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Virtual reality simulations in nurse education: A systematic mapping review

Plotzky, C., Lindwedel, U., Sorber, M., Loessl, B., König, P., Kunze, C., Kugler, C. and Meng, M. (2021) Virtual reality simulations in nurse education: A systematic mapping review. Nurse Education Today, 101 . Art. 104868.

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Simulation-based learning is widely used in nurse education, including virtual reality (VR) methods which have experienced a major growth lately. Virtual reality offers risk free and contactless learning. Currently, little is known about what topics of nursing are adopted for VR simulations and how their design meets various educational goals. This review aims to scope existing articles on educational VR nursing simulations, and to analyse approaches from didactic and technical perspectives.


A systematic mapping review following the PRISMA-ScR guideline and PICo search strategy was conducted. Peer reviewed articles in English and German were searched across Scopus, CINAHL, PsycINFO, PSYNDEX, PsycARTICLES, PubMed, ERIC and The Cochrane Library. Studies had to include at least one immersive head-mounted display VR simulation in the field of nursing education. Data extraction and analysis was performed in a narrative, graphical and tabular way.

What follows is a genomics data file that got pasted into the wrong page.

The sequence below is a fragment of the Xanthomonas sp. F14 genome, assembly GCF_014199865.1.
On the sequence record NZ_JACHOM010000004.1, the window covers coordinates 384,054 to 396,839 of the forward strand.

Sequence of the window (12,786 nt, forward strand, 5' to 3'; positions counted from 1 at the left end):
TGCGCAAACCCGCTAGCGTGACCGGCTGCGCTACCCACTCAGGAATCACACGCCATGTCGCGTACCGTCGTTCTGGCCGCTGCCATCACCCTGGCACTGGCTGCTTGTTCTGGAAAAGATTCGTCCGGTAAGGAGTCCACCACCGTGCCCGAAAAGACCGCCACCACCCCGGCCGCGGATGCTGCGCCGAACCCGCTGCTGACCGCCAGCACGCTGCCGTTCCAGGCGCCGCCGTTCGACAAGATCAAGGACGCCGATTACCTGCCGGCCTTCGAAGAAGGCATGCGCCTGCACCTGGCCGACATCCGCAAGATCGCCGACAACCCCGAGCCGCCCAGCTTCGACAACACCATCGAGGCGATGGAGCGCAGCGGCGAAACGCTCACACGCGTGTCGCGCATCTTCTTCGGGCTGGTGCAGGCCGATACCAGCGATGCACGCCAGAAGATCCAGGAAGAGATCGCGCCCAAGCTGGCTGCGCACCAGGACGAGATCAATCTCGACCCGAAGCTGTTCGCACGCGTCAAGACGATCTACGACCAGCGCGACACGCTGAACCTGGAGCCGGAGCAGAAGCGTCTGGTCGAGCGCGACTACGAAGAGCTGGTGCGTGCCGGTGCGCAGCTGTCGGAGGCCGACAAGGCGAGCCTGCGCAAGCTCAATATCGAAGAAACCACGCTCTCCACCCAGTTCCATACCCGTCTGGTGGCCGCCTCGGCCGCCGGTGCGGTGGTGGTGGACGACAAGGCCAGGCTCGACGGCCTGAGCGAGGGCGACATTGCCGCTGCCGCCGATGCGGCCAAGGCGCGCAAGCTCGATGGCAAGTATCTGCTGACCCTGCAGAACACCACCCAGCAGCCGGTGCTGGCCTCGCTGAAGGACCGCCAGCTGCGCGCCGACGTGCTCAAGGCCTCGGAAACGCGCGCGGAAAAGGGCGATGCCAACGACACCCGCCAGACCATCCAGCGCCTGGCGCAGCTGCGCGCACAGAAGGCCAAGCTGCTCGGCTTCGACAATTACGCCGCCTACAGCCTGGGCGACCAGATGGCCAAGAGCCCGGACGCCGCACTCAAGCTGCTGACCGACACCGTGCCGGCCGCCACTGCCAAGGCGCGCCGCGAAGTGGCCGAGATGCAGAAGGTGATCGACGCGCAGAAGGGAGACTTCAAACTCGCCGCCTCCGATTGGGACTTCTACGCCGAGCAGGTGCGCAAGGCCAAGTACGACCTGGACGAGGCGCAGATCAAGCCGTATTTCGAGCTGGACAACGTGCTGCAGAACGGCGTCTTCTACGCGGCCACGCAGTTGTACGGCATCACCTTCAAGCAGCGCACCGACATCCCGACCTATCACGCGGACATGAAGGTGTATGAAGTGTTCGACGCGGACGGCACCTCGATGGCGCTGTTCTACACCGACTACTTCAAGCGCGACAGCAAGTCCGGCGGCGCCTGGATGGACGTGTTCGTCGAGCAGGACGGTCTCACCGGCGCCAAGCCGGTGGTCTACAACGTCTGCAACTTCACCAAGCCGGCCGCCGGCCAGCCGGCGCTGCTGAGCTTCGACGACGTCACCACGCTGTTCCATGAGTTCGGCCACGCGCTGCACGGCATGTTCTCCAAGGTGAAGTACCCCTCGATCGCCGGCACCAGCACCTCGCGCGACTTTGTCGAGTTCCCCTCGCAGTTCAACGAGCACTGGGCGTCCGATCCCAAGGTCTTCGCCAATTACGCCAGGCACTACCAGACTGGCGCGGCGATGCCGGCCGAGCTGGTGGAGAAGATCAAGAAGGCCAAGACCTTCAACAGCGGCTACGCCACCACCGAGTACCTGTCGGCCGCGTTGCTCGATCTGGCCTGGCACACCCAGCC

Twenty-two articles were identified. There is a large variety in the use and definition of VR simulation for educational purposes. Simulations were classified into four main educational objectives: procedural skills training to improve technical knowledge and proficiency; emergency response training that focusses on confidence; soft skills training that teaches empathy; and finally, psychomotor skills training. Various approaches and simulation designs were implemented to achieve these educational outcomes. A few of them were highly innovative in providing an immersive experience to learn complex tasks, e.g. auscultation, or foster empathy by mimicking life with dementia.


Despite an increase in the use of state-of-the-art VR nursing simulations, there is still a paucity of studies on immersive HMD based VR scenarios. Researchers designing educational VR packages need to be clear on terminology. In order to make full use of VR, designers should consider including haptic devices to practise psychomotor skills and include social interaction to teach soft skills.

Item Type: Journal Article
Murdoch Affiliation(s): Nursing
Publisher: Elsevier
Copyright: © 2021 Elsevier Ltd.
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